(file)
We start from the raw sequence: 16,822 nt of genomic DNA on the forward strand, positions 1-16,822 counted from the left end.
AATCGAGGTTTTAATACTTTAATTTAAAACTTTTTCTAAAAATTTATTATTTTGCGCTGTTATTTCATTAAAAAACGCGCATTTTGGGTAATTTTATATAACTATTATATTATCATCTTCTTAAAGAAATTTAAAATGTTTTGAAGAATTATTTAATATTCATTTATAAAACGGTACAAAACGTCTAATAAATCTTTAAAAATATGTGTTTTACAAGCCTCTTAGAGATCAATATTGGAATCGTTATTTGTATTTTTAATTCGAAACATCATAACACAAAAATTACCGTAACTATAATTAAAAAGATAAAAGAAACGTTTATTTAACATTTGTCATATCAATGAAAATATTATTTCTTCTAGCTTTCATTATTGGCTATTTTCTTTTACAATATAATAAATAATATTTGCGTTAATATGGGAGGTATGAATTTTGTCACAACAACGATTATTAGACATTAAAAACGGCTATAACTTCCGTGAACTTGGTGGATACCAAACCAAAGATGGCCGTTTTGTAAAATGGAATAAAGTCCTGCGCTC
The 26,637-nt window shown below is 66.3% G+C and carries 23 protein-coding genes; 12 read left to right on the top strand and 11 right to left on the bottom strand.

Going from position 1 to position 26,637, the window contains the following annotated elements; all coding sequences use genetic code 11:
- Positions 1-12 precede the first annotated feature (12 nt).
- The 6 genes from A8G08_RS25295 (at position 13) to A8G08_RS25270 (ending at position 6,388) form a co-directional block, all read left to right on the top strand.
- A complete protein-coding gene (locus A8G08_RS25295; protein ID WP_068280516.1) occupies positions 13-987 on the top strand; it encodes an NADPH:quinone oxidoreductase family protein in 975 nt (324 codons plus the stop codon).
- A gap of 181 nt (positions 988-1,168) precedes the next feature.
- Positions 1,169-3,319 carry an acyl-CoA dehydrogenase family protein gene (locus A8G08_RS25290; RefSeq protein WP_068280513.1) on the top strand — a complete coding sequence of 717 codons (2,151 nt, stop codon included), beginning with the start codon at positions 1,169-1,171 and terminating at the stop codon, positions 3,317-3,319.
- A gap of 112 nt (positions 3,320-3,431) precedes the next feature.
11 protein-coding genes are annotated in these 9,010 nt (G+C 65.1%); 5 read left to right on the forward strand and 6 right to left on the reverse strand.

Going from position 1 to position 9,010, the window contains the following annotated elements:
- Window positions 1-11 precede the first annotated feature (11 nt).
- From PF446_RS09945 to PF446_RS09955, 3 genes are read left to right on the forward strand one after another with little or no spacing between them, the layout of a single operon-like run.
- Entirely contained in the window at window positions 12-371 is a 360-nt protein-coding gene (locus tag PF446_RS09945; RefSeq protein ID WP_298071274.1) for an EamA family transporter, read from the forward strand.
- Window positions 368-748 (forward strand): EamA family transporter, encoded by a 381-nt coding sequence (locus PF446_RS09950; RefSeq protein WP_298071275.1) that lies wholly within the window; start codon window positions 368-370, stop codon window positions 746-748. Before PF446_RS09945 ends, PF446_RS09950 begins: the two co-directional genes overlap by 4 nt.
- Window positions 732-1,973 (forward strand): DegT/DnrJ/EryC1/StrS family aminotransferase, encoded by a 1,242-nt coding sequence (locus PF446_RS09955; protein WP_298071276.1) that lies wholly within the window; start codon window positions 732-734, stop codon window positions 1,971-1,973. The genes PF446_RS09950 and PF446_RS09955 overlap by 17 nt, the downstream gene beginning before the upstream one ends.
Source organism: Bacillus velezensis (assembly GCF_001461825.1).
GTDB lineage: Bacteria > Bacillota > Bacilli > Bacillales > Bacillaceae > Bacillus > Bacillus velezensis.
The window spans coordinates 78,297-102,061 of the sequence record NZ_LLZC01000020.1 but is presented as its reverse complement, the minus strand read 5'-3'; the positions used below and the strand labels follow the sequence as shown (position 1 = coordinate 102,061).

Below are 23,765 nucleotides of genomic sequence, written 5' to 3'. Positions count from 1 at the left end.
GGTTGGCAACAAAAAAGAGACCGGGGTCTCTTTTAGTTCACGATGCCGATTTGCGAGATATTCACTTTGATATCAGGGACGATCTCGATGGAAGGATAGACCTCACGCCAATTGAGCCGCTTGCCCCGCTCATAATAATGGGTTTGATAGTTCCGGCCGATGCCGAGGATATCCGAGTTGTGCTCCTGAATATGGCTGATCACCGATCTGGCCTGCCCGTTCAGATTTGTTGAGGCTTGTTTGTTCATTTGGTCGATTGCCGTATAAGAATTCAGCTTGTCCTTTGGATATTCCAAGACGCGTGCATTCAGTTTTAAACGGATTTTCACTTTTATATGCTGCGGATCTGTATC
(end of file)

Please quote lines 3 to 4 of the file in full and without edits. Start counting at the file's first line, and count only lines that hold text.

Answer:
The 26,637-nt window shown below is 66.3% G+C and carries 23 protein-coding genes; 12 read left to right on the top strand and 11 right to left on the bottom strand.

Going from position 1 to position 26,637, the window contains the following annotated elements; all coding sequences use genetic code 11: